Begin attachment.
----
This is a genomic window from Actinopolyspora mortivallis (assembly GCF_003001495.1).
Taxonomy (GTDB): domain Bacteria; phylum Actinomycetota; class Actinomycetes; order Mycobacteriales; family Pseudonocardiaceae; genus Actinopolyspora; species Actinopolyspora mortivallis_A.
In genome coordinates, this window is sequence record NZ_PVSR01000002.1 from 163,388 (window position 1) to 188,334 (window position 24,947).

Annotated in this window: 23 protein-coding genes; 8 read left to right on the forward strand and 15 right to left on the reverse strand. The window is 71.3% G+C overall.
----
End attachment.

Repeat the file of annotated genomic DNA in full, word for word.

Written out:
This is a genomic window from Actinopolyspora mortivallis (assembly GCF_003001495.1).
Taxonomy (GTDB): domain Bacteria; phylum Actinomycetota; class Actinomycetes; order Mycobacteriales; family Pseudonocardiaceae; genus Actinopolyspora; species Actinopolyspora mortivallis_A.
In genome coordinates, this window is sequence record NZ_PVSR01000002.1 from 163,388 (window position 1) to 188,334 (window position 24,947).

Annotated in this window: 23 protein-coding genes; 8 read left to right on the forward strand and 15 right to left on the reverse strand. The window is 71.3% G+C overall.